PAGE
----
Ten years ago, a car accident terminated Fairfield resident Joseph Shandrowski’s career as an electrician. But it did spark his imagination and his desire to make others, particularly children, happy.

“I could relate a little bit, and wanted to get some smiles on their faces,” Shandrowski said.

He returned to school and started writing, eventually publishing his own children’s book, “Huga Tuga in Letter World.” The book hit the shelves in September 2001. Huga Tuga is a blue whale who teaches a fictional girl about the origins of words and, Shandrowski hopes, teaches real children to be imaginative while making them more literate.

On Wednesday afternoon, Shandrowski and his sister-in-law Jill Marino — also the book’s illustrator — brought the Huga Tuga Literary and Creative Workshop to the Yale-New Haven Children’s Hospital. Seven young children gathered to watch the Huga Tuga show, an educational and theatrical program that encourages children in kindergarten through third grade to explore the boundaries of their imaginations.

“We want kids — to believe in the idea that anything is truly possible,” Shandrowski said. “If you follow your imagination, believe in your ideas, you can make it. You see it everyday in the hospital.”

Shandrowski said Wednesday’s event was Huga Tuga’s first appearance in the hospital. The author and illustrator duo generally make appearances in elementary schools in Connecticut. In the 2001-02 school year alone, Shandrowski said Marino and he delivered their program to over 5,000 children in 14 schools.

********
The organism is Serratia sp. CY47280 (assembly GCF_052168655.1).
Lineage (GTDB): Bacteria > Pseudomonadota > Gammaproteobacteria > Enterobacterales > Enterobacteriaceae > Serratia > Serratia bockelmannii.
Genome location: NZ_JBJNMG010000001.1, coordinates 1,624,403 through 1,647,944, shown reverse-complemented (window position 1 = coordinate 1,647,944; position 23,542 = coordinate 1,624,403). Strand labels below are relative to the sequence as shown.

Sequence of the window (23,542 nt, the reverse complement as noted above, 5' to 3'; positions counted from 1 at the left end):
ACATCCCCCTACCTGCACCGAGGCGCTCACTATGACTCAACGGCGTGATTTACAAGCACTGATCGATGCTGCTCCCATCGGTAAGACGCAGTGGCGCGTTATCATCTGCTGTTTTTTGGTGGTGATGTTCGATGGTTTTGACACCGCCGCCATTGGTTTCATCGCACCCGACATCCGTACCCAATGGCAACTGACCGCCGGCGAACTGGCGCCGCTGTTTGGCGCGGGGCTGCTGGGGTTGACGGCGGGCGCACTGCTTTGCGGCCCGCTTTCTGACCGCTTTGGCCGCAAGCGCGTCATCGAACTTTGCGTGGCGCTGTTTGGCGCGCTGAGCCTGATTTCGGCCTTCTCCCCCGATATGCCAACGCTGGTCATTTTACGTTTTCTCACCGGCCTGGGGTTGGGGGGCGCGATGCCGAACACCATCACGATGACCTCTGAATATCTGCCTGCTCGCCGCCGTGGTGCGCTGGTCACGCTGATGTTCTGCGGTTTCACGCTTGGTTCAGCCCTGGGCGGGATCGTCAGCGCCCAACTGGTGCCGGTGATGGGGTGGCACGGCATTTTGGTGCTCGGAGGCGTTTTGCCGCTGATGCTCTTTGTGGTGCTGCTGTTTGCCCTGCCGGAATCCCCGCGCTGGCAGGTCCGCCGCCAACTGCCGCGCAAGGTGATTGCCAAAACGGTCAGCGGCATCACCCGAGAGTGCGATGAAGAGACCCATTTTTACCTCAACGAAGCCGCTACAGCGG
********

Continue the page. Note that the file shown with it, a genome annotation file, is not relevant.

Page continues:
“We go into schools about two weeks prior to the show to introduce ourselves to the kids, and we build up the excitement that way,” Shandrowski said. “We’ve been to 14 schools this year, and all 14 have said they would like us to come back.”

Approximately 20 people, including pediatric patients, their family members and nurses, attended the workshop, which included storytelling, coloring activities and games. During the show, aMarino and Shandrowski read their book, which is the first of the “Wonder Series.”

“[The series] is about all that we ever wonder about,” Marino said.

Shandrowski said an exhibit featuring Beluga whales in Orlando, Florida’s Sea World inspired the image of Huga Tuga. For the future, Shandrowski said Marino and he are working on a Huga Tuga television show with a California-based production company. A soundtrack is also in the works.

Although Huga Tuga is not the only group around that conducts such shows for children, Shandrowski said Huga Tuga is unique in comparison to other performing authors and illustrators.

“We have an advantage in that all of the work is done on our own,” said Shandrowski.

He also said Huga Tuga is trying to get more exposure. By the end of this school year, Shandrowski said he hopes the program will reach a total of at least 40,000 children and will continue to leave a lasting impression on its audience.

“It’s good to know when we go back that our name is still bouncing around,” Shandrowski said.